figure 3

Mossy, montane, low-stature cloud forest at Mwala (1760 m), the type locality in the Pare mountains of North-eastern Tanzania. photo: a. hemp.

The climate of the type locality in the Pare mountains is humid and foggy (all following information unpub. data of A. Hemp). Mean annual rainfall is only about 1000 mm, however fog water interception provides more than twice of this amount in addition (data of 2 years). Consequently, mean annual relative humidity is 94%. Mean annual temperature is 15.7°C with a minimum temperature of 8.7°C and a maximum temperature of 29.0°C. Because of this high humidity, tree trunks and branches are densely covered by mosses (60% coverage) and vascular epiphytes (10% coverage). Rhipidoglossum pareense grows together with over 30 other epiphytic vascular plants, including the orchids Polystachya transvaalensis Schltr., P. caespitifica subsp. latilabris (Summerh.) P.J.Cribb & Podz., P. cultriformis (Thou.) Spreng., P. lindblomii Schltr., Sphyrarhynchus schliebenii Mansf. and many ferns and lycopods, e.g. Elaphoglossum tanganjicense Krajina ex Pic.Serm., E. acrostichoides (Hook. & Grev.) Schelpe, E. angulatum (Blume) Moore, Stenogrammitis strangeana (Pic.Serm.) Labiak, Huperzia dacrydioides subsp. dura (Pic.Serm.) Verdc., H. holstii (Hieron.) Pic.Serm., Hymenophyllum kuhnii C.Chr., Asplenium theciferum (Kunth) Mett., A. mannii Hook. and A. sandersonii Hook.

conservation status. VU. Rhipidoglossum pareense is known from one locality in the South Pare mountains and a second in the West Usambara mountains. In two research plots in the former (following the method of Braun-Blanquet 1964) of 0.1 ha each, 20 individuals were found. Based on this we estimate that the type locality hosts perhaps 600 mature individuals, since the very special habitat requirements of this epiphytic species are only realised on the very top of Mwala with about 6 hectares. With one locality, the Area of Occupancy is 4 km2 under the Red List Guidelines, which require the use of grid cells of 2 × 2 km to calculate AOO (IUCN Standards and Petitions Subcommittee 2022). The area where the species occurs is protected as Forest Reserve, and during our visit no illegal logging activities or other threats were observed. Even in the absence of threats, based on criterion D (IUCN 2012) Rhipidoglossum pareense must be regarded as Vulnerable (VU D1). No information exists on the population in the West Usambaras but, on the basis of the forest extent and destruction there, we suspect that its conservation status will not change once more information from there is available.

notes. Rhipidoglossum clavatum (P.J.Cribb) Farminhão & Stévart, found in the West Usambara mountains, to the east of the Pares, has greenish-yellow flowers, its petals are narrower than long and its lip is transversely elliptic and noticeably broader than long when flattened, with a small tooth in the mouth of the slender clavate spur much longer than the lip. Rhipidoglossum globulare (P.J.Cribb) Farminhão & Stévart from the northern Uluguru mountains is known only from the type collection. It has noticeably falcate leaves, larger 3 mm long bracts and creamy yellow flowers with a 5 × 6 mm flabellate lip with a 4 mm long spur with a globose tip. A key to distinguish R. pareense from close allies is provided below.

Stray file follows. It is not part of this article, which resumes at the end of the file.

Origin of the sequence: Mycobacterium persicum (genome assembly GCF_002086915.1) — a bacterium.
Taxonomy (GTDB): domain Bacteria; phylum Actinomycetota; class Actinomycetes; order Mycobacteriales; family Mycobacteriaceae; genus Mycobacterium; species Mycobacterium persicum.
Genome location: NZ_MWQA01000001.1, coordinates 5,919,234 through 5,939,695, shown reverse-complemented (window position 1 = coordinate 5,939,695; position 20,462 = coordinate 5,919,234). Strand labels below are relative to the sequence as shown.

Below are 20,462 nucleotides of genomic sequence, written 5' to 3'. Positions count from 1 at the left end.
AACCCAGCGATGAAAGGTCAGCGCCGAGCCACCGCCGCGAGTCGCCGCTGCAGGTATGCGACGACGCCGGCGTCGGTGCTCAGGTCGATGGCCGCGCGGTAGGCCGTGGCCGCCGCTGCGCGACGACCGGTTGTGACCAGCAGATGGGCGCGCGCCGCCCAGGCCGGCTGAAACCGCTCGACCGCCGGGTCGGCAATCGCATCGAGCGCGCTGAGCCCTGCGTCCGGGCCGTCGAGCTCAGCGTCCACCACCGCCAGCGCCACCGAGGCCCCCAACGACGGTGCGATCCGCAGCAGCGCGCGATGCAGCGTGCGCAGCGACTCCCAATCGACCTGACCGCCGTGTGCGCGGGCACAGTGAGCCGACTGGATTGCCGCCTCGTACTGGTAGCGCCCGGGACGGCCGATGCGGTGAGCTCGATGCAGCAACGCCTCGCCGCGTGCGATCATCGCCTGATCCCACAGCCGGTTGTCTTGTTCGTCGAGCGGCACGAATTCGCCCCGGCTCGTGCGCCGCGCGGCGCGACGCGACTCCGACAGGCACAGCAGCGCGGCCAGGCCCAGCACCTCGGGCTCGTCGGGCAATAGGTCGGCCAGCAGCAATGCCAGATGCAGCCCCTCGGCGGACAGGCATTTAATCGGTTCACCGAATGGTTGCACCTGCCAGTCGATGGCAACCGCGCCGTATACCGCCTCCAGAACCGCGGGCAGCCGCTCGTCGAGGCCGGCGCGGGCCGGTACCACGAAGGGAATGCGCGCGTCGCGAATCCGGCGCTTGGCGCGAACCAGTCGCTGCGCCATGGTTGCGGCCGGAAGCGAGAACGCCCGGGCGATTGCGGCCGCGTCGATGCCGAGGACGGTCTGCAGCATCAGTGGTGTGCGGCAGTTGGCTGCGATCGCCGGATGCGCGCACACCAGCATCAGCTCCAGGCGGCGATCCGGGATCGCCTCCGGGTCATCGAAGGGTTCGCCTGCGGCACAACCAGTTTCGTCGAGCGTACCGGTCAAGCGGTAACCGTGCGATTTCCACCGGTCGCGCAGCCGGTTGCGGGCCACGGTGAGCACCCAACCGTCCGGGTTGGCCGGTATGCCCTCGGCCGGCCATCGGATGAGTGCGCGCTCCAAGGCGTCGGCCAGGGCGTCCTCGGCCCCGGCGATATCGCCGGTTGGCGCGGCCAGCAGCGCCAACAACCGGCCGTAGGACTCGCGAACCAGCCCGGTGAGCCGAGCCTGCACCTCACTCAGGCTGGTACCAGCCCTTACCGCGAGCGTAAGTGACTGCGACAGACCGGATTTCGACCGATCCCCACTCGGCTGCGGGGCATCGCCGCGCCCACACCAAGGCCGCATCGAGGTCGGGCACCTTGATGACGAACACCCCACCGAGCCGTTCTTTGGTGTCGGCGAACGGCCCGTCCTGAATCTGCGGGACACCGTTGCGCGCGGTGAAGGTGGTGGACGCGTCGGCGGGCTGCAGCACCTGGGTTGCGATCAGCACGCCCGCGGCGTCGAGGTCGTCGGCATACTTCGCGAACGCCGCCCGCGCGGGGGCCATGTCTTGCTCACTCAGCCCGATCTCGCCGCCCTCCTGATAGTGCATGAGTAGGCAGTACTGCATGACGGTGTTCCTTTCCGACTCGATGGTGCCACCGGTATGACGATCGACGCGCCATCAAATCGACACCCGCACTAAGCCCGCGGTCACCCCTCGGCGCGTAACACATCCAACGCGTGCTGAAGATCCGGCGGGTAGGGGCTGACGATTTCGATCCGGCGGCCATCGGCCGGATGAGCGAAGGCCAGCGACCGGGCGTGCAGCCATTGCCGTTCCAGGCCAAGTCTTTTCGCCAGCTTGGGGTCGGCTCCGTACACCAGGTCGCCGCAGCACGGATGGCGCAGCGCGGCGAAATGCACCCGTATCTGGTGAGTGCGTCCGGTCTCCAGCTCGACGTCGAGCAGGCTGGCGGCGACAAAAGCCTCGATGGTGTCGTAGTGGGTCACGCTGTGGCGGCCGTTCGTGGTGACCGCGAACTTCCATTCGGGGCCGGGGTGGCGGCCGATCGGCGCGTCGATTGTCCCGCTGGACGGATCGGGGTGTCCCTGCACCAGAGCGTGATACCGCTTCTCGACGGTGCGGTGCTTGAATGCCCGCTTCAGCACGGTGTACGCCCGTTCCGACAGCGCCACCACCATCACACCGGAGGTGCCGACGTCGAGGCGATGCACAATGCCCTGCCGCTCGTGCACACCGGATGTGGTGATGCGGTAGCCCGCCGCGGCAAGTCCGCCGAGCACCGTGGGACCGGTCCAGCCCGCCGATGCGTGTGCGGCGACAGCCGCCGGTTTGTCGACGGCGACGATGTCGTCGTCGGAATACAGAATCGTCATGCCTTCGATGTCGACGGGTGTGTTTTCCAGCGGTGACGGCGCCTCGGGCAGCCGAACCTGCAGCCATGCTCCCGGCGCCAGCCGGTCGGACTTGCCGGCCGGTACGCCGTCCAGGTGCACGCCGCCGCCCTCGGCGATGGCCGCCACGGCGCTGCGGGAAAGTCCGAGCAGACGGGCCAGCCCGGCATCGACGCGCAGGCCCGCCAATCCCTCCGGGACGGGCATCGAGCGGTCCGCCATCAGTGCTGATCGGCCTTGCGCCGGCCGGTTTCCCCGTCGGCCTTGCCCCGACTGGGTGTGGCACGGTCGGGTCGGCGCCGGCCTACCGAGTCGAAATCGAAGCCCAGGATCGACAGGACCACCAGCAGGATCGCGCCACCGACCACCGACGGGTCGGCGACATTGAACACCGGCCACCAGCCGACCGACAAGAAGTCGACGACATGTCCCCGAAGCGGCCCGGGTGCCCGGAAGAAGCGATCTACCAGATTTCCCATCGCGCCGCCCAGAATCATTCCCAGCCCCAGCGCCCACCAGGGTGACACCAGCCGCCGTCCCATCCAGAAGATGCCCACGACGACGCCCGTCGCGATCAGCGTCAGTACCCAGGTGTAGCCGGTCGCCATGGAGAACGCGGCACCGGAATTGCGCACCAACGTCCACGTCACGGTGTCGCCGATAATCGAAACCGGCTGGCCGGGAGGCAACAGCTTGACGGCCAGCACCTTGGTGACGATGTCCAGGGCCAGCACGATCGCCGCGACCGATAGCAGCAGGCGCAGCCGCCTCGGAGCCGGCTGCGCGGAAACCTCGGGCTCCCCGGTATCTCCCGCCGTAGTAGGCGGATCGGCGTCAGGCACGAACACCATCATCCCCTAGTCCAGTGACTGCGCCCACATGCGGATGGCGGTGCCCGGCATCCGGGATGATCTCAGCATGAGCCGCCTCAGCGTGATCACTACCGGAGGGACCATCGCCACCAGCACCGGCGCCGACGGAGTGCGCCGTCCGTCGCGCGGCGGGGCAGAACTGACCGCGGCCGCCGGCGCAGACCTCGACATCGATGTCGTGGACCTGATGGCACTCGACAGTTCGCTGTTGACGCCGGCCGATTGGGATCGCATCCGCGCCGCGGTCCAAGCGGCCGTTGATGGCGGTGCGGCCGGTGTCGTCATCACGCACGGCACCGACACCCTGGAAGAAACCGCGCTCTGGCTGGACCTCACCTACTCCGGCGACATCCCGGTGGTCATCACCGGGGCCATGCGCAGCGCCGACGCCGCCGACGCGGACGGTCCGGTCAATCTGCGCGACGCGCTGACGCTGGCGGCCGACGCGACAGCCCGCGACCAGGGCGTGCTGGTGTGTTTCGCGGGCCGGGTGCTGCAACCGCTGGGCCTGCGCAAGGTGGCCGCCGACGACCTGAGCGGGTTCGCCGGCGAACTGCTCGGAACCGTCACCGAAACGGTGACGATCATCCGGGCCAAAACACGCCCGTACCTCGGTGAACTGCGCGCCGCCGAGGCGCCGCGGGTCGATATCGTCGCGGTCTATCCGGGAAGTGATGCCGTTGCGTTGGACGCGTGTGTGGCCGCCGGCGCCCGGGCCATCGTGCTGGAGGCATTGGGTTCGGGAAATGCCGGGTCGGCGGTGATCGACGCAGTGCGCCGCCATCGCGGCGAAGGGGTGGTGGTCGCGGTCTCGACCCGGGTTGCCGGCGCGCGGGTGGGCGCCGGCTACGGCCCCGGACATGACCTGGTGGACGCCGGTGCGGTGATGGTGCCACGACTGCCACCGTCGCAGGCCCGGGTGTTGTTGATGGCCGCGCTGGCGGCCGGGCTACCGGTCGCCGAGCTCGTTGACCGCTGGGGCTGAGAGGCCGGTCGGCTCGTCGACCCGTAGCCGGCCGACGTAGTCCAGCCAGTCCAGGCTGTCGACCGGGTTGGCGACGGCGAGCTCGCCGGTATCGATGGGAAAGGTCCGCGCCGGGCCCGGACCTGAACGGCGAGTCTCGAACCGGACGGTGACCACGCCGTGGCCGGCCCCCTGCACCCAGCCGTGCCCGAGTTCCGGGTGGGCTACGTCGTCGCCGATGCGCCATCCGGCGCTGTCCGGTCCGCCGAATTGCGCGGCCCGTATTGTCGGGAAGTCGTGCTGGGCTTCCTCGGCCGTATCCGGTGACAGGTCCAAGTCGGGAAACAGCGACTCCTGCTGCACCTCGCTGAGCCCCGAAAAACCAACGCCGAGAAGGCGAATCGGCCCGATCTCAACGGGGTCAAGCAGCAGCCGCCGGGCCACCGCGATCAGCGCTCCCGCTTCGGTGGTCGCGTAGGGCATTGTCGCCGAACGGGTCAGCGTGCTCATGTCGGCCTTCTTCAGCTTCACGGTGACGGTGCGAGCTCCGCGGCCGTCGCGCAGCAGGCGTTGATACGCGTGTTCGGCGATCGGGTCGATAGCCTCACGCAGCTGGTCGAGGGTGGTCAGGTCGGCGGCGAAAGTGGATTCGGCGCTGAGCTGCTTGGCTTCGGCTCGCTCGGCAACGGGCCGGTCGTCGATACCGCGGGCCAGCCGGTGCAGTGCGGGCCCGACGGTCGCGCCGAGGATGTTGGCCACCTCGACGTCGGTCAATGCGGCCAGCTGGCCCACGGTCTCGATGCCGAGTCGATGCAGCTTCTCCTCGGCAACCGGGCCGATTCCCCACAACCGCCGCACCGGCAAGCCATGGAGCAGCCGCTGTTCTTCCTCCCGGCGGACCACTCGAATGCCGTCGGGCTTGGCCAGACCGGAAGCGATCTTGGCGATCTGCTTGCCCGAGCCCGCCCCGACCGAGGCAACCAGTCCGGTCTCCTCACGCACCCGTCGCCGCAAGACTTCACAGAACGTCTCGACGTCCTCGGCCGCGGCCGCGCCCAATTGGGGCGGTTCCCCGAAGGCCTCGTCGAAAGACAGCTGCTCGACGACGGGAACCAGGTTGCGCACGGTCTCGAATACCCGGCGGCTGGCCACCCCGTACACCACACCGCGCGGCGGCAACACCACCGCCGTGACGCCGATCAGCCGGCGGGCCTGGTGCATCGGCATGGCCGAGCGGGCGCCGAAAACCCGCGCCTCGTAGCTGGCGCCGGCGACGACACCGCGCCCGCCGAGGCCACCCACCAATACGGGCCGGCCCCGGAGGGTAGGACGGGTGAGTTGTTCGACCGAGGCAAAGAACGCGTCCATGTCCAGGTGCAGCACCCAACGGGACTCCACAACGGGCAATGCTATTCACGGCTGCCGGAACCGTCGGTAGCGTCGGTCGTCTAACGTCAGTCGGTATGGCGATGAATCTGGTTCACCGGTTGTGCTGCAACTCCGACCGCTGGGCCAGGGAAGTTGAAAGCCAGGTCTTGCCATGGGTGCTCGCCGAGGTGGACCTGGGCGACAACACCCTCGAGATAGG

Key to East African species of the Rhipidoglossum leedalii complex

  • 1. Flowers creamy yellow; spur almost globose, 2.5 – 4 mm diam.; bracts somewhat inflated, 3.5 mm long, 3 mm wide...R. globularis

  • Flowers white with a green anther-cap or pale yellowish-green; spur clavate, more than 4 mm long, less than 2 mm diam.; bracts inconspicuous, less than 2.5 mm long and wide...2

  • 2. Flowers pale greenish-yellow; spur straight, less than 1.2 mm diam.; lateral sepals not markedly falcate...R. clavatum

  • Flowers glistening white with a green anther-cap; spur incurved, 2 mm diam. at apex...3

  • 3. Inflorescences 4 – 8-flowered; pedicel and ovary 10 – 11 mm long; sepals more than 4.5 mm long; lip more than 5 – 6 × 6 – 8 mm wide; spur 6 – 7 mm long...R. leedalii

  • Inflorescences usually 9 – 12-flowered; pedicel and ovary 5.2 – 6.8 mm long; sepals 3.5 mm long or less; lip 3.5 – 4.5 × 4.5 – 6 mm; spur 3.5 – 4 mm long...R. pareense


Rhipidoglossum parense is endemic to Tanzania. It is only known from the floristic region Tanzania, T3, Kilimanjaro Region, Same District, Mwala Forest Reserve and from the Baga II Forest Reserve in the adjacent West Usambara mountains. With its limited range, occurring in a small area on only two mountains, it fits into the typical pattern of endemism exhibited by several plants recently described from the same region (Hemp 2015; Hemp & Crouch 2018) and various other biota in the Eastern Arc mountains (with flightless grasshoppers being a striking example (Hemp et al. 2015)), where about one third of the vascular plants are species of restricted range (Lovett 1998). This underscores the urgent need to conserve the remnant, highly fragmented forest patches in these mountains in the face of high anthropogenic landscape transformation (Newmark 1998).